Now, what event brought the Holy Spirit into their lives? Did they finally do enough good deeds to tip the karmic scales in a direction the Spirit approves of? Did they finally believe enough of the correct doctrines to make the Spirit give ’em a passing grade? What had they done to merit the Spirit?

    Pharisees were insisting the gentile Christians get circumcised. Was that the sacrament which brought the Spirit into our lives? Once you saw off that foreskin, you can speak in tongues? (Well, I guarantee some loud noise will come out of you.)

    Thing is, before the gentiles had ever done anything of merit, God granted them his Spirit, and acts of power were happening in their church. Despite them wholly understanding what was going on. Despite them not yet knowing how to be good Christians, and exhibit the fruit of goodness—which is the result of having the Holy Spirit in us. Not the cause!

    Yep, while we were yet sinners, the Holy Spirit came to indwell us. Despite all the bad theology we still had at the time. Despite, contrary to popular belief, some of the bad theology we still have sometimes. I’ve seen unitarians pray for God to cure the sick, and he did. Because he will.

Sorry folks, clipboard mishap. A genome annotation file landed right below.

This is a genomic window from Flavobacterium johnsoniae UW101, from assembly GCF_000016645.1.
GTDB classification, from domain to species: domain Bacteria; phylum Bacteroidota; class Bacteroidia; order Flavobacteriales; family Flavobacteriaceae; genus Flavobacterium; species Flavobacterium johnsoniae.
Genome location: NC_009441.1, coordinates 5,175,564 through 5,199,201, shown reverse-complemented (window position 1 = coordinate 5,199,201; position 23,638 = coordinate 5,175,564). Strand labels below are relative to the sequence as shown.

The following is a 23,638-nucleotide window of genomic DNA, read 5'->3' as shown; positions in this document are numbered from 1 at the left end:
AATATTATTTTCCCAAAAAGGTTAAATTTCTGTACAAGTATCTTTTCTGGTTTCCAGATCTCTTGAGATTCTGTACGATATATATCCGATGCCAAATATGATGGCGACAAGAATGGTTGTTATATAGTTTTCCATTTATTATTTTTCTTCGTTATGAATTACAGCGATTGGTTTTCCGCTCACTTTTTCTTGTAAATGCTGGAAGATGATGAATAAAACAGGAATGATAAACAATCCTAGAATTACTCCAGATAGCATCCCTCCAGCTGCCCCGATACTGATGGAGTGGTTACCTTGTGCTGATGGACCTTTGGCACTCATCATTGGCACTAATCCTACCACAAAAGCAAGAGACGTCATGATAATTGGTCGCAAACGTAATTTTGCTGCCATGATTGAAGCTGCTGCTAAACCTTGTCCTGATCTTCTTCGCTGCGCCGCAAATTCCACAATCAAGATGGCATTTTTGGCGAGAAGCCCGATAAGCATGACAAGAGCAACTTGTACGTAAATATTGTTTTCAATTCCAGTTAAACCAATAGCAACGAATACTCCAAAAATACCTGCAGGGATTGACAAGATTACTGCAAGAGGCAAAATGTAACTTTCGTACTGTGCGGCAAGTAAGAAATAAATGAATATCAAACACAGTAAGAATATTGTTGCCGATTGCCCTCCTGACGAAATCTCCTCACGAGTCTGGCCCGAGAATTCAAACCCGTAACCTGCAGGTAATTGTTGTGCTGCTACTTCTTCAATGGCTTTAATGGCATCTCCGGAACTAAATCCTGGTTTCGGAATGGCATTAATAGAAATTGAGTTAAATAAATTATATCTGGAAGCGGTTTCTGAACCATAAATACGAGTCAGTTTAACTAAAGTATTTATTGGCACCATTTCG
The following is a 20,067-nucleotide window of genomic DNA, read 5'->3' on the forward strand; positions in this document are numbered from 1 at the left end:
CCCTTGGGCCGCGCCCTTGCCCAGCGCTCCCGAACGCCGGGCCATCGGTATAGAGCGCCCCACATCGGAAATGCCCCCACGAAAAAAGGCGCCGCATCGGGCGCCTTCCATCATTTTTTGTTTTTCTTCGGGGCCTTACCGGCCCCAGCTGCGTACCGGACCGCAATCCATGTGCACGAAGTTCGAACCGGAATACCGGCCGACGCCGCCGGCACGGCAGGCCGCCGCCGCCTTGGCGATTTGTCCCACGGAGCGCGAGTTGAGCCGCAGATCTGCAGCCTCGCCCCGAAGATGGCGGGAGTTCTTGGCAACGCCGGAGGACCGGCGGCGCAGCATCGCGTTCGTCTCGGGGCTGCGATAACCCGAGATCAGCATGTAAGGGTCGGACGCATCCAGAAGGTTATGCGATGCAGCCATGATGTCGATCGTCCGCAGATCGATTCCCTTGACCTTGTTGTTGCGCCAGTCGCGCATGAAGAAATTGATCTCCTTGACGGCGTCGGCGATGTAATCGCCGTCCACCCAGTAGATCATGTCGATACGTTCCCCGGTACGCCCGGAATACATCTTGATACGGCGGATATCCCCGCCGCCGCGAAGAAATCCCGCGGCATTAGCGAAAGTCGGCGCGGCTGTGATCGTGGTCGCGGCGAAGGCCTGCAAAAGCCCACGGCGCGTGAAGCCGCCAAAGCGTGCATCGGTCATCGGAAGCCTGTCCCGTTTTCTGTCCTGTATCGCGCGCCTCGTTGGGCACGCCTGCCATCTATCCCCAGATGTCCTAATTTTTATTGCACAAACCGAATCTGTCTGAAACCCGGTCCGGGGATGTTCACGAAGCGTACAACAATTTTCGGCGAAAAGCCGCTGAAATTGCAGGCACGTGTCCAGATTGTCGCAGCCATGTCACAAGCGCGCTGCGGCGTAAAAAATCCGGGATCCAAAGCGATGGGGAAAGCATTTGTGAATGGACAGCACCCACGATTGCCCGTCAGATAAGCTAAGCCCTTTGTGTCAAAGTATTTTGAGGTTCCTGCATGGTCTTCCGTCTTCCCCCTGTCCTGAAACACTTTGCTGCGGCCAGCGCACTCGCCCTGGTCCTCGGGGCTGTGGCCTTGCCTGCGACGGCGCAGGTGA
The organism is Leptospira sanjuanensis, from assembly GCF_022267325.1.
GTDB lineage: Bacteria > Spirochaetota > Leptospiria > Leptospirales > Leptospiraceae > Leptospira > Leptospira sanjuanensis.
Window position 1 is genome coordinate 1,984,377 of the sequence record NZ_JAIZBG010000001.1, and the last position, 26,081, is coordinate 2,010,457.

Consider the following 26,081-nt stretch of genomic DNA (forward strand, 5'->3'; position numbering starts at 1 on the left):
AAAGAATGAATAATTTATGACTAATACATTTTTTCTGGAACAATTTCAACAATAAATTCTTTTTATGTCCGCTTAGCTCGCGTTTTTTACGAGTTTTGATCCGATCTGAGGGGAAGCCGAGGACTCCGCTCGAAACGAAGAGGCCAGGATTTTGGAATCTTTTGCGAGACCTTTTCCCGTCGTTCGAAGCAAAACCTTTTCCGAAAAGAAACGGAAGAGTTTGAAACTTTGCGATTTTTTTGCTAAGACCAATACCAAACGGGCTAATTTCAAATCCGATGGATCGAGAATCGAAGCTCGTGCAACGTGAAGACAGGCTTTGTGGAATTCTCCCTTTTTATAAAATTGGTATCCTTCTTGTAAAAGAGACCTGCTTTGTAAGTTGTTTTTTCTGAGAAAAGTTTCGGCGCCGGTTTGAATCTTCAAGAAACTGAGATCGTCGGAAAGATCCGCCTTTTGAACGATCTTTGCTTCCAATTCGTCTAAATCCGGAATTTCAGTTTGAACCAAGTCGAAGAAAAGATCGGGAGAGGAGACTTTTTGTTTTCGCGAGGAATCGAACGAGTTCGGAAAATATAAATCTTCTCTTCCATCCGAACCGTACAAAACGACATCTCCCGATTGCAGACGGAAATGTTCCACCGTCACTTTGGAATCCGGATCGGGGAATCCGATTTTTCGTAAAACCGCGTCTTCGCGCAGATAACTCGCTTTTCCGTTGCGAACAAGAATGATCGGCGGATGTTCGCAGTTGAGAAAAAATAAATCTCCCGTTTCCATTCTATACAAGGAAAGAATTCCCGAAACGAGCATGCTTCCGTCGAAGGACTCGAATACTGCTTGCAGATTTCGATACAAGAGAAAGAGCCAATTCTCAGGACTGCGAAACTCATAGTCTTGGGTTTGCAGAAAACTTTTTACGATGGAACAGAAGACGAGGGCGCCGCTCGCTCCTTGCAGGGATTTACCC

I know. Plenty of Christians—including those of us who preach grace!—claim God would never do miracles for heretics, and won’t do miracles for sinners. A few years ago I read something by E.M. Bounds in which he claimed God won’t answer prayers when we’re sinning. Does he have any bible to back up his belief? He didn’t offer any. I could think of a few verses which might suggest the idea, like when the LORD wouldn’t return Saul ben Kish’s messages. 1Sa 28.6 But Saul’s an extreme example; the king had ignored and disobeyed God for so long, what was the point in God telling him anything? Dude was apostate. Whereas we Christians, I would hope, are far away from apostasy when we sin. Our relationships with God may suck, but we never quit him, and I hope we never do.